I’m happy to report that a paper of mine (in collaboration with David E. Williams at the University of Saskatchewan) has just been published in The Internet and Higher Education. We topic modeled 77,514 tweets from 59 academically-themed but anonymous or pseudonymous Twitter accounts. This resulted in five broad topics, and we followed up with a qualitative analysis of the 100 most-representative tweets from each of those topics to generate some narrower codes. The combination of these computationally-derived topics and the human-generated codes gave us a peek into what pseudonymous academic accounts tweet about. The paper is freely available at this link through August 2nd, 2022 if you’re interested in grabbing a copy.
Based on our findings, we argued for a reframing of what ought to be considered “authentically academic” in the context of a web presence. A lot of work on academics’ online presence is based on the assumption that this has a sort of utilitarian value meant to build reputation, share research, facilitate citation, etc. In contrast, an anonymous or pseudonymous Twitter account is—by definition—incapable of providing any of this utiltarian value. However, drawing on others’ research on academics’ online presence, we argue that academics have multifaceted identities, and that the parts of an academic’s identity that are often concealed with a professional web presence can be more easily shared when one is tweeting from a pseudonym. Thus, we argue, this kind of account is just as authentic as any other academic account even if it doesn’t correspond with some of the default assumptions about why academics maintain a web presence. Here’s the abstract for another summary of the work:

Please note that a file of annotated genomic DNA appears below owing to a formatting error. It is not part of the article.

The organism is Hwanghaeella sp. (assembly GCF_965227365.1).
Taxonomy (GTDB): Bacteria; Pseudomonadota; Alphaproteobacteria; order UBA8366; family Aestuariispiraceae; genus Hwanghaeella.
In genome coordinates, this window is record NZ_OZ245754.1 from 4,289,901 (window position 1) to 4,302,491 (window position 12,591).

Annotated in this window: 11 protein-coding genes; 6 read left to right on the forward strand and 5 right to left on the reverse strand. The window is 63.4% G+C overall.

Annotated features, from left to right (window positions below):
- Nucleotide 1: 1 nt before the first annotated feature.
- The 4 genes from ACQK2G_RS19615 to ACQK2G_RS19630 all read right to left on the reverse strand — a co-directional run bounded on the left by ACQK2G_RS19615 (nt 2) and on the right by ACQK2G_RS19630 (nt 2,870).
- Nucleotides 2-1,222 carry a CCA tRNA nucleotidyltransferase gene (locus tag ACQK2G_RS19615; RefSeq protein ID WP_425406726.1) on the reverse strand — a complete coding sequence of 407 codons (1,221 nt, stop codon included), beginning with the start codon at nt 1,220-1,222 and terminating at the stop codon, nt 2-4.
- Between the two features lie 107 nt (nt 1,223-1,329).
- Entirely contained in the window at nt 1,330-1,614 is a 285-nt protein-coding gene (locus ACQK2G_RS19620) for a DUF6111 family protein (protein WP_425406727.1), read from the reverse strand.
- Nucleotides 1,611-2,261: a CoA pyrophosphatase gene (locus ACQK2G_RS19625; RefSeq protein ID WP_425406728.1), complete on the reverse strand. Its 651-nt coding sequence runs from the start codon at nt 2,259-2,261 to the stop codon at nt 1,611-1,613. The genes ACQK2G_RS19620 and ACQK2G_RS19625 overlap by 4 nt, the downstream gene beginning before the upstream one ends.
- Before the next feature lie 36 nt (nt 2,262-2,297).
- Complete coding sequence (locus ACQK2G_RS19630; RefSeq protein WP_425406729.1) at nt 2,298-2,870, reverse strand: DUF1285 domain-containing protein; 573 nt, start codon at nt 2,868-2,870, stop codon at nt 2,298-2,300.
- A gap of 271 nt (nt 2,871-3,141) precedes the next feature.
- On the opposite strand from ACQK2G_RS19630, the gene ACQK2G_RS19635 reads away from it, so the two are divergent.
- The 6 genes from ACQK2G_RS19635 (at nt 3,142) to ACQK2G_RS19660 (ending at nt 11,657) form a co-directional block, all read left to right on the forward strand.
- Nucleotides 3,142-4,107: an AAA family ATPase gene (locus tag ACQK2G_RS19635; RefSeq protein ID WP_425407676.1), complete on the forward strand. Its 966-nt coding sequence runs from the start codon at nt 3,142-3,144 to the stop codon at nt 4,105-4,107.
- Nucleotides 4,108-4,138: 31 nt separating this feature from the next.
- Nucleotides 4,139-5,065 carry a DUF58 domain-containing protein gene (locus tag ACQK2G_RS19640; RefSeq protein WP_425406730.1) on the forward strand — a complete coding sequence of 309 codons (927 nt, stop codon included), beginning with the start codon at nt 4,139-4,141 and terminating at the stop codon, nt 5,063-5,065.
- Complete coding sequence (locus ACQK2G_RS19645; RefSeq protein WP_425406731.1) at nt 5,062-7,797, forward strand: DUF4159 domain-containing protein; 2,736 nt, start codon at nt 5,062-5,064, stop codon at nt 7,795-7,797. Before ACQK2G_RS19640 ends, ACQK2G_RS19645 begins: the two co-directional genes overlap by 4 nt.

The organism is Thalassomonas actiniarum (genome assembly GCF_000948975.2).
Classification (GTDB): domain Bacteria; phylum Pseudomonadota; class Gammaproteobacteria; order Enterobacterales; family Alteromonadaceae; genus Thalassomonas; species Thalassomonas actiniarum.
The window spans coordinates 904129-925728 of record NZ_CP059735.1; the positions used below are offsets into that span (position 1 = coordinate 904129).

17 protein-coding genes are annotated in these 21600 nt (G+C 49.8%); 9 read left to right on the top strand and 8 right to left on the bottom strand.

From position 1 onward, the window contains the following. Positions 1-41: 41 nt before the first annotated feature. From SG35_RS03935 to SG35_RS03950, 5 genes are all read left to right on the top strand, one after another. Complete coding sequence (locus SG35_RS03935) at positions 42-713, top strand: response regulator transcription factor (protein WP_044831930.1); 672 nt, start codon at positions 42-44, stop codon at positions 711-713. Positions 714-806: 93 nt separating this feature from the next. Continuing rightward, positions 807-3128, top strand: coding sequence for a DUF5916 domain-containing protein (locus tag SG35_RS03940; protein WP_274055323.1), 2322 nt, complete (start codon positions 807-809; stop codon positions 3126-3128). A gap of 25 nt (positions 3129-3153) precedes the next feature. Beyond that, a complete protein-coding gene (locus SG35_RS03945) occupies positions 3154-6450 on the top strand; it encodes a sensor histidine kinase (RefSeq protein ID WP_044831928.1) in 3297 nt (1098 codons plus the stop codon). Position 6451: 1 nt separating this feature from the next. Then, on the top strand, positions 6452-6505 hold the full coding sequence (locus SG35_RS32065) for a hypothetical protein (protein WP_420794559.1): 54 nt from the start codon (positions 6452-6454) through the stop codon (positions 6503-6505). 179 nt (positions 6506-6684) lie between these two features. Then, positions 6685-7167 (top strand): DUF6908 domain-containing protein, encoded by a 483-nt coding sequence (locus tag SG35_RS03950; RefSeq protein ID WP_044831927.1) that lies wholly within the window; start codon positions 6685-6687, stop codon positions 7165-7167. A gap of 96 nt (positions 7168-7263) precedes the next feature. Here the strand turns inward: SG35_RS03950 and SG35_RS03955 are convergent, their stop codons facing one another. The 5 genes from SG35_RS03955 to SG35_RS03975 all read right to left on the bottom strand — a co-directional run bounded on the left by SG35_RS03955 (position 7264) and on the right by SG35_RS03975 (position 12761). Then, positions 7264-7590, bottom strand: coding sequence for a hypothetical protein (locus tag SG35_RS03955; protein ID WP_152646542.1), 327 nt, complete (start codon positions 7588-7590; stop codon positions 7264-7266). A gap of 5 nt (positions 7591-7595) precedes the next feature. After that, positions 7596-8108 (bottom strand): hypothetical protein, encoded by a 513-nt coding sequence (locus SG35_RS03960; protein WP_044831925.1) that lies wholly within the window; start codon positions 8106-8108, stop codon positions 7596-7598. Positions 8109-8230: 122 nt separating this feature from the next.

Academics’ use of social media platforms is widely recognized and often understood as an extension of traditional academic practice. However, this understanding does not account for academics’ use of pseudonymous Twitter accounts. We used a combination of computational and human-driven methods to examine the activity of 59 anonymized, self-identified academics on Twitter. Our computational analysis identified five broad topics: discussing academic life, discussing British news and affairs, discussing everyday life, surviving lockdown, and engaging with academic Twitter. Within these broad topics, we identified 24 more specific codes, most of which were concentrated in individual topics, with some cross-cutting codes. These codes demonstrate how the pseudonymous accounts considered in this study can be considered “authentically academic” even if they do not conform with widespread expectations of academic social media use.
This paper took longer than I expected, but it was a delight to write, and I’m happy with the outcome. In fact, its publication this summer is a happy coincidence, since I’ve been working on leaning into my own multifaceted identity on my website and social media presence.
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